PubChem (60) is the informatics backbone for the NIH Roadmap Initiative on molecular libraries and focuses on the chemical, structural and biological properties of small molecules, in particular their roles as diagnostic and therapeutic agents. A suite of three Entrez databases, PCSubstance, PCCompound and PCBioAssay, contain the structural and bioactivity data of the PubChem project. The databases include records for 85 million substances containing 30 million unique chemical structures, and 2.1 million of these substances have bioactivity data in at least one of the 504000 PubChem BioAssays. PubChem also provides a diverse set of three-dimensional (3D) conformers for 90% of the records in the PubChem compound database. A viewing application, PC3D, is available to view both individual conformers and overlays of similar conformers. The PubChem databases link not only to other Entrez databases such as PubMed and PMC but also to structure and protein to provide a bridge between the macromolecules of genomics and the small organic molecules of cellular metabolism. The PubChem databases are searchable using text queries as well as structural queries based on chemical SMILES, formulas or chemical structures provided in a variety of formats. The PubChem Sketcher, an online structure-drawing tool provides a simple way to construct a structure-based search (pubchem.ncbi.nlm.nih.gov/search/search.cgi).
The NCBI Molecular Modeling Database (MMDB) (51) contains experimentally determined coordinate sets from the Protein Data Bank (9), augmented with domain annotations and links to relevant literature, protein and nucleotide sequences, chemicals (PDB heterogens) and conserved domains in CDD (52). The structure summary pages for individual MMDB records were recently redesigned (see above) and display these links along with thumbnail images of structures that link to interactive views of the data in Cn3D (53), the NCBI structure and alignment viewer. Compact structural domains within protein structures are annotated on protein chains, and these graphic annotations link to structural neighbors computed by the VAST algorithm (54,55). Users can access MMDB structures either through direct text searches or through the ‘Related Structures’ link provided for all protein records.
The CDD (56) contains over 40000 PSI-BLAST-derived position-specific score matrices representing domains taken from the simple modular architecture research tool (Smart) (57), Pfam (58), TIGRFAM (59), and from domain alignments derived from COGs and Protein Clusters. In addition, CDD includes 3300 superfamily records, each of which contains a set of CDs from one or more source databases that generate overlapping annotation on the same protein sequences. The NCBI Conserved Domain Search (CD-Search) service locates conserved domains within a protein sequence, and these results are available for all records in the Protein database through the ‘Identify Conserved Domains’ link in the upper right of a sequence record. Wherever possible, protein sequences with known 3D structures are included in CD alignments, which can be viewed along with these structures and also edited within Cn3D. CD alignments can be viewed online, edited or created de novo using CDTree (Table 2). CDTree uses PSI-BLAST to add new sequences to an existing CD alignment and provides an interface for exploring phylogenetic trends in domain architecture and for building hierarchies of alignment-based protein domains. The Conserved Domain Architecture Retrieval Tool (CDART) searches protein databases with a query sequence and returns the domain architectures of database proteins containing the query domain.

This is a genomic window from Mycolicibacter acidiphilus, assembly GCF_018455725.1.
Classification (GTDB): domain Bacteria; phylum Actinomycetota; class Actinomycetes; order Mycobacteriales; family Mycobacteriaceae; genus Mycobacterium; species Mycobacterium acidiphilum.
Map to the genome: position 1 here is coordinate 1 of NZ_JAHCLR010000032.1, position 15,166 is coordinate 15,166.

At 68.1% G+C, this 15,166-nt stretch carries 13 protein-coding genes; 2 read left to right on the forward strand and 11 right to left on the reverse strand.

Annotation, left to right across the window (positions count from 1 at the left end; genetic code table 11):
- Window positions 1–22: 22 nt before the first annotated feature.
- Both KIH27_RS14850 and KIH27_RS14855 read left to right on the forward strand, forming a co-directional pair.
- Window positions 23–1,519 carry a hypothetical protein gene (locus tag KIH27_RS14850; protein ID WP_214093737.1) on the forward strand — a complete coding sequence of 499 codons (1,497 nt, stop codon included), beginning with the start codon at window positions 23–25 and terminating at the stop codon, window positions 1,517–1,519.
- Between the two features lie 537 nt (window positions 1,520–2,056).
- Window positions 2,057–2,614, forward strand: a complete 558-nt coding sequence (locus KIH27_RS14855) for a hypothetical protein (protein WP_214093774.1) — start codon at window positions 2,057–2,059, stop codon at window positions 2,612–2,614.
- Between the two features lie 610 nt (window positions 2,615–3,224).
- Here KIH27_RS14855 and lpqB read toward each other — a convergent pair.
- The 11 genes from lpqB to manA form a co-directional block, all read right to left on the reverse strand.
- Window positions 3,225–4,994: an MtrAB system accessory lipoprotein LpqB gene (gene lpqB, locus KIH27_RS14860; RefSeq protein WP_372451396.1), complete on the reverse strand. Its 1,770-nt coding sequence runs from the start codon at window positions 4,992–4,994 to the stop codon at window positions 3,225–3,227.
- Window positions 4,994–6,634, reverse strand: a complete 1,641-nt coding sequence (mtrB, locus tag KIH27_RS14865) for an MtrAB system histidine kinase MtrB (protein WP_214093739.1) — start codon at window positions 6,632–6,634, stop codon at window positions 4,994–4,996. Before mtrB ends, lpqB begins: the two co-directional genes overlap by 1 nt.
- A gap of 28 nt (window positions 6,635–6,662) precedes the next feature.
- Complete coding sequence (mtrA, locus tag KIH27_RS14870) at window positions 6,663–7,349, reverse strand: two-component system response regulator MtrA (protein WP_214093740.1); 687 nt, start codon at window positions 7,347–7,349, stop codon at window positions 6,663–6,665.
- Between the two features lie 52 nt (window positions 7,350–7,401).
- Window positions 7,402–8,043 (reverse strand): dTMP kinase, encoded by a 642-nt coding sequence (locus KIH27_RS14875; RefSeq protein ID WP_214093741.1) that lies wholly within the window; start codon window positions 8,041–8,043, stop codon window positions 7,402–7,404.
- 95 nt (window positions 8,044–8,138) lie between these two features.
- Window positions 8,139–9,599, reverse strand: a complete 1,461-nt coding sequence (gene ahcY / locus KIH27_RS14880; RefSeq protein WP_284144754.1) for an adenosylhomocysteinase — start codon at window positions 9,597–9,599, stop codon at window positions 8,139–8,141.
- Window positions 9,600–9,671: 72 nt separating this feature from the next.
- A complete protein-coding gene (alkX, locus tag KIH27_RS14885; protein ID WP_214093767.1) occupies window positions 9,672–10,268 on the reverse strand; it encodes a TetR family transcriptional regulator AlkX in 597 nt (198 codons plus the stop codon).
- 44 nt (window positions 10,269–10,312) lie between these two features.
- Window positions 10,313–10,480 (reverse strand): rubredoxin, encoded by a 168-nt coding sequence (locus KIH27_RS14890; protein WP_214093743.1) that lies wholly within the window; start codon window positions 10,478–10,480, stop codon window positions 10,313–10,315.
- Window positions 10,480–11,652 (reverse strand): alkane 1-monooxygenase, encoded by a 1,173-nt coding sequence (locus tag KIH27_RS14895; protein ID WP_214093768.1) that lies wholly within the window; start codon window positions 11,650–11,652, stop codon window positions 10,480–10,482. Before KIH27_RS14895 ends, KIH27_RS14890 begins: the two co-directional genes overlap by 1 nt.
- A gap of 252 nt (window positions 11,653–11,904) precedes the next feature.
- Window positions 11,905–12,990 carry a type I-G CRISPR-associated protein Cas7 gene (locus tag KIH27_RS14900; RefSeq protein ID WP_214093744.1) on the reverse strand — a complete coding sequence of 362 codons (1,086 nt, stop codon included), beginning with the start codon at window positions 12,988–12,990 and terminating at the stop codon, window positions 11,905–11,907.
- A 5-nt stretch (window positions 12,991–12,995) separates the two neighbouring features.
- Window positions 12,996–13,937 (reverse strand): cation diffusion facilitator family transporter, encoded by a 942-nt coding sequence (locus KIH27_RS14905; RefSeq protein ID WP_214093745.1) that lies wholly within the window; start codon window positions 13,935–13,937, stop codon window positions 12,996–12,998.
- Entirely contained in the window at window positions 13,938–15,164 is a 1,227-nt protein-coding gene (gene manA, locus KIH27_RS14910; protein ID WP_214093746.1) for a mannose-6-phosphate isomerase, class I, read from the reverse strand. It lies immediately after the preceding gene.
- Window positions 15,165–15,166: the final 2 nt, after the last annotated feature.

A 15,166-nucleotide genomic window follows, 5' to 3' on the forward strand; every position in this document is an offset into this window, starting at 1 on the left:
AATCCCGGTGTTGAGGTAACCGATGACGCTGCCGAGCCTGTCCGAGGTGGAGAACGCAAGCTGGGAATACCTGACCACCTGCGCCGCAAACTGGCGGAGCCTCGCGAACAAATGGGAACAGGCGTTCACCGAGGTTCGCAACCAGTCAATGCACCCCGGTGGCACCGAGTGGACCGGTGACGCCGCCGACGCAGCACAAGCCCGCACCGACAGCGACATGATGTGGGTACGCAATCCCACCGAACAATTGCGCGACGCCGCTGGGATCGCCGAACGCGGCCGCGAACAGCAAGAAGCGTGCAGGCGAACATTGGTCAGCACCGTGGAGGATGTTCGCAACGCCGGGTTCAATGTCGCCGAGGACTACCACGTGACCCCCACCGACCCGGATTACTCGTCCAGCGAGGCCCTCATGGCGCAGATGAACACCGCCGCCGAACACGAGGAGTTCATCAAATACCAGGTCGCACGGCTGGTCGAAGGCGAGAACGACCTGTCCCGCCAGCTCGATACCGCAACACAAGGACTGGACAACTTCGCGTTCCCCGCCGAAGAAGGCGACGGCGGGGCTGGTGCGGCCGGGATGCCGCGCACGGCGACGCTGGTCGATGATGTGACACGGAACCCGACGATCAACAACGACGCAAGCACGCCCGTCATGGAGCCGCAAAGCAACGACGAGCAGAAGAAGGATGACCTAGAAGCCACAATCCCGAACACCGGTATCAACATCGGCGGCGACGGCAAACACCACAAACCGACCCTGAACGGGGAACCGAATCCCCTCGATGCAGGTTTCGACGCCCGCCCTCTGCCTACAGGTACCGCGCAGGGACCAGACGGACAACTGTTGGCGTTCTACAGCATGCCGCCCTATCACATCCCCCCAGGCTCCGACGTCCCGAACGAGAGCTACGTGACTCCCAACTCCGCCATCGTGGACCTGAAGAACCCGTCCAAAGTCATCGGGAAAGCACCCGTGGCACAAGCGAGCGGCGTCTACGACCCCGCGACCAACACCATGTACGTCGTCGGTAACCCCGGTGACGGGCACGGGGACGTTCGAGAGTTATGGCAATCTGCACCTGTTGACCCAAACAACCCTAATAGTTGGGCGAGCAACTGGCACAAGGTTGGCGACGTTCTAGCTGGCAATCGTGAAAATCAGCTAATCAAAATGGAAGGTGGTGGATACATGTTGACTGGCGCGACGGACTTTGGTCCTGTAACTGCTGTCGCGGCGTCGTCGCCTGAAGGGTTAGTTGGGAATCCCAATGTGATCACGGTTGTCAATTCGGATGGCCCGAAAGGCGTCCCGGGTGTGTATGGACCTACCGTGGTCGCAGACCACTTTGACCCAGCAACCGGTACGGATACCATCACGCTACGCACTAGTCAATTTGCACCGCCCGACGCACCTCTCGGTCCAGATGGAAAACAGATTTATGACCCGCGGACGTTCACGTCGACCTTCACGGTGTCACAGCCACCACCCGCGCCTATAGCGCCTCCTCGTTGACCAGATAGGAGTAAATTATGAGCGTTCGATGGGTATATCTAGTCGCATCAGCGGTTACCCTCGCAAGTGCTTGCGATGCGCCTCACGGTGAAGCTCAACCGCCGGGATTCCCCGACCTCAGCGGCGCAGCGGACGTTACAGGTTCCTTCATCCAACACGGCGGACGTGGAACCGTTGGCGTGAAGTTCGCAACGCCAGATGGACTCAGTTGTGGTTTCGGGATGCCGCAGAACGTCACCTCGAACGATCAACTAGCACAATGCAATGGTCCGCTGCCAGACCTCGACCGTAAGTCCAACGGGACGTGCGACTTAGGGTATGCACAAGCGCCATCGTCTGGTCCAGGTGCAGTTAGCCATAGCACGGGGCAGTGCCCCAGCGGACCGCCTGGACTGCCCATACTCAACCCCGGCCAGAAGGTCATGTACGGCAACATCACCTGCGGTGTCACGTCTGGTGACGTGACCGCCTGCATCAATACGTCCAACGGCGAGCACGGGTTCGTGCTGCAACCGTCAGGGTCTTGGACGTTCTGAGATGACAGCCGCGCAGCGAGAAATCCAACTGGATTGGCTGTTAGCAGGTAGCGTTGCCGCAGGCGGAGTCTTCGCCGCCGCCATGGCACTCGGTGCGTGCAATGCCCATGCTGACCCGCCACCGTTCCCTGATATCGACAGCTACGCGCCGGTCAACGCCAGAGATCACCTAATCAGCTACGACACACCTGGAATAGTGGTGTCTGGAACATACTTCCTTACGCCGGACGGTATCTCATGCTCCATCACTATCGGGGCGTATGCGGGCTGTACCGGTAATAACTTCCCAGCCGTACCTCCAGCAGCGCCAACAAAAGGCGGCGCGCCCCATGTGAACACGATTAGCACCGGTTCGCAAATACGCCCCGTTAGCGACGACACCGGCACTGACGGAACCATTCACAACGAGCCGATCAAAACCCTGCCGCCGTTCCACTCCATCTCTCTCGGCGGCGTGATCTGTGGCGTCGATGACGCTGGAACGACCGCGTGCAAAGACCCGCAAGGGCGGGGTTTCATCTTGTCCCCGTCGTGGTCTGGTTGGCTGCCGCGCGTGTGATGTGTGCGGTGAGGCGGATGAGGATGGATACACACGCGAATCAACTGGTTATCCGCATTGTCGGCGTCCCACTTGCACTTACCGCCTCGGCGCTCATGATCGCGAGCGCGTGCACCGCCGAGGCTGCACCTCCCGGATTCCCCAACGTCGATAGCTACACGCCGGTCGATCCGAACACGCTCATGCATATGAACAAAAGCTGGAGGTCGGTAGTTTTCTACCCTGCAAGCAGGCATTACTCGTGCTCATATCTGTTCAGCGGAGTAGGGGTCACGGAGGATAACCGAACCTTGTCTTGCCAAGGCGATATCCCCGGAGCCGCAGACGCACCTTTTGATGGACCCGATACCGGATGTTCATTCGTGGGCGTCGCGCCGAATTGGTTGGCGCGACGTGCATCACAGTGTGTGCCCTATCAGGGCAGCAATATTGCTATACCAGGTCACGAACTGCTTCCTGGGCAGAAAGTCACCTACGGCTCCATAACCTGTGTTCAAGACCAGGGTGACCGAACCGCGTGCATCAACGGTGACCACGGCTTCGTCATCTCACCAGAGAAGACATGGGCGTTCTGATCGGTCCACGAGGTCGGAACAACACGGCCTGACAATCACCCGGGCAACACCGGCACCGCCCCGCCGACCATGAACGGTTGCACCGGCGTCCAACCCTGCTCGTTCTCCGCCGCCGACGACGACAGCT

The resources described here include documentation, other explanatory material and references to collaborators and data sources on the respective websites. An alphabetical list of NCBI resources is available from a link in the upper left of the NCBI home page. The NCBI Help Manual and the NCBI Handbook, both available as links in the common page footer, describe the principal NCBI resources in detail. The NCBI Education page (www.ncbi.nlm.nih.gov/Education/) lists links to documentation, tutorials and educational tools along with links to outreach initiatives including Discovery Workshops, webinars and upcoming conference exhibits. The Education page, along with the standard NCBI page footer, contains links to the NCBI pages on Facebook, Twitter and YouTube. Several new training videos produced in the past year have been added to YouTube. A user-support staff is available to answer questions at email@example.com. Updates on NCBI resources and database enhancements are described in the NCBI News newsletter (http://www.ncbi.nlm.nih.gov/books/NBK1969/). In addition, NCBI offers several mailing lists that provide updates on services and databases (www.ncbi.nlm.nih.gov/Sitemap/Summary/email_lists.html), as well as RSS feeds (www.ncbi.nlm.nih.gov/feed/).
Funding for open access charge: Intramural Research Program of the National Institutes of Health, National Library of Medicine.
Conflict of interest statement. None declared.